By Alexandra Valencia
Scientists have discovered that a type of giant tortoise present on one of Ecuador’s Galapagos Islands is not from the species it was previously thought to be, Galapagos National Park said.
A study concluded that the giant tortoises living on San Cristobal island, previously identified as Chelonoidis chathamensis, correspond genetically to a different species, the park said in a statement last week.
“The scientists concluded that nearly 8,000 tortoises which exist today on San Cristobal are not Chelonoidis chathamensis but correspond to a completely new lineage that has not yet been described,” the park said.
The discovery was made through a genetic comparison of the animals with a sample from the already described species, the statement added, in a study conducted by Newcastle University, Yale University and the Galapagos Conservancy.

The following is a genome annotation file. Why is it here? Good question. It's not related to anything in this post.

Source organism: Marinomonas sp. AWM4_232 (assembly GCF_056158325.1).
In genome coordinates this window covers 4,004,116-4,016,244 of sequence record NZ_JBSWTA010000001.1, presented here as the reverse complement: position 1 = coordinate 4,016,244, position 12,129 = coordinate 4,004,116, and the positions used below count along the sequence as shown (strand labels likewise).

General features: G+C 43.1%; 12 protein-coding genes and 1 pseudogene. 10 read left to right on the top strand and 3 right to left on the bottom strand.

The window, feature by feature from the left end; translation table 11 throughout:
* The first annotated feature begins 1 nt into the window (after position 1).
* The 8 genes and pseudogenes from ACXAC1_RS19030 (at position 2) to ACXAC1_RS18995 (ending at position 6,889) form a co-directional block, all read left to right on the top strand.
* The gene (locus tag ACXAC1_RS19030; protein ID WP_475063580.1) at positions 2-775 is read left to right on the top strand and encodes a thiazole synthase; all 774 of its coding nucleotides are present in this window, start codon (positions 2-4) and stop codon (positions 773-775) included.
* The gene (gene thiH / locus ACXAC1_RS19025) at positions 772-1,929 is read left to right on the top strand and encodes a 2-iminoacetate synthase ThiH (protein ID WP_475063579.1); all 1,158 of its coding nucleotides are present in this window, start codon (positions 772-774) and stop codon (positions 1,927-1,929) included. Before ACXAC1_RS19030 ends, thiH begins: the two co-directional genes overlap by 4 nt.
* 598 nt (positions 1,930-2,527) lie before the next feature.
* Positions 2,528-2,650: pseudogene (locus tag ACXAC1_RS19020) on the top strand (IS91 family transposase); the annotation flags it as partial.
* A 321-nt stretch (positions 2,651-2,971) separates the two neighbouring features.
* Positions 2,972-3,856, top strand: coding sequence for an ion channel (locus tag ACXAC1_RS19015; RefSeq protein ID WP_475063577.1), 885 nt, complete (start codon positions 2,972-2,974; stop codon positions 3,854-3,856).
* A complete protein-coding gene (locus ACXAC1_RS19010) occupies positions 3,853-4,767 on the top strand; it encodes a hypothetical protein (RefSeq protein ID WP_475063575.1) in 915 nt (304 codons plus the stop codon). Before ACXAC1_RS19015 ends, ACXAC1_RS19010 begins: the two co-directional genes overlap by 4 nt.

The lineage previously thought to correspond to the San Cristobal tortoises may belong to an extinct species that cohabited with the surviving one, the statement said.
“The team of investigators is recovering more DNA from the species thought to be extinct to clarify the state of the tortoises and determine how these two species (the living and the extinct) relate,” the statement said. “For them, the name Chelonoidis chathamensis should be assigned to the disappeared species and the living taxon should receive a new name.”
Genetic studies of surviving Galapagos tortoises began in 1995 and four years later scientists began studying samples form extinct species.
The Galapagos — whose rich biodiversity inspired Charles Darwin’s theory of evolution — is home to a large variety of flamingos, albatross and cormorants.
Ecuador recently extended the marine reserve around the islands by 60,000 square kilometres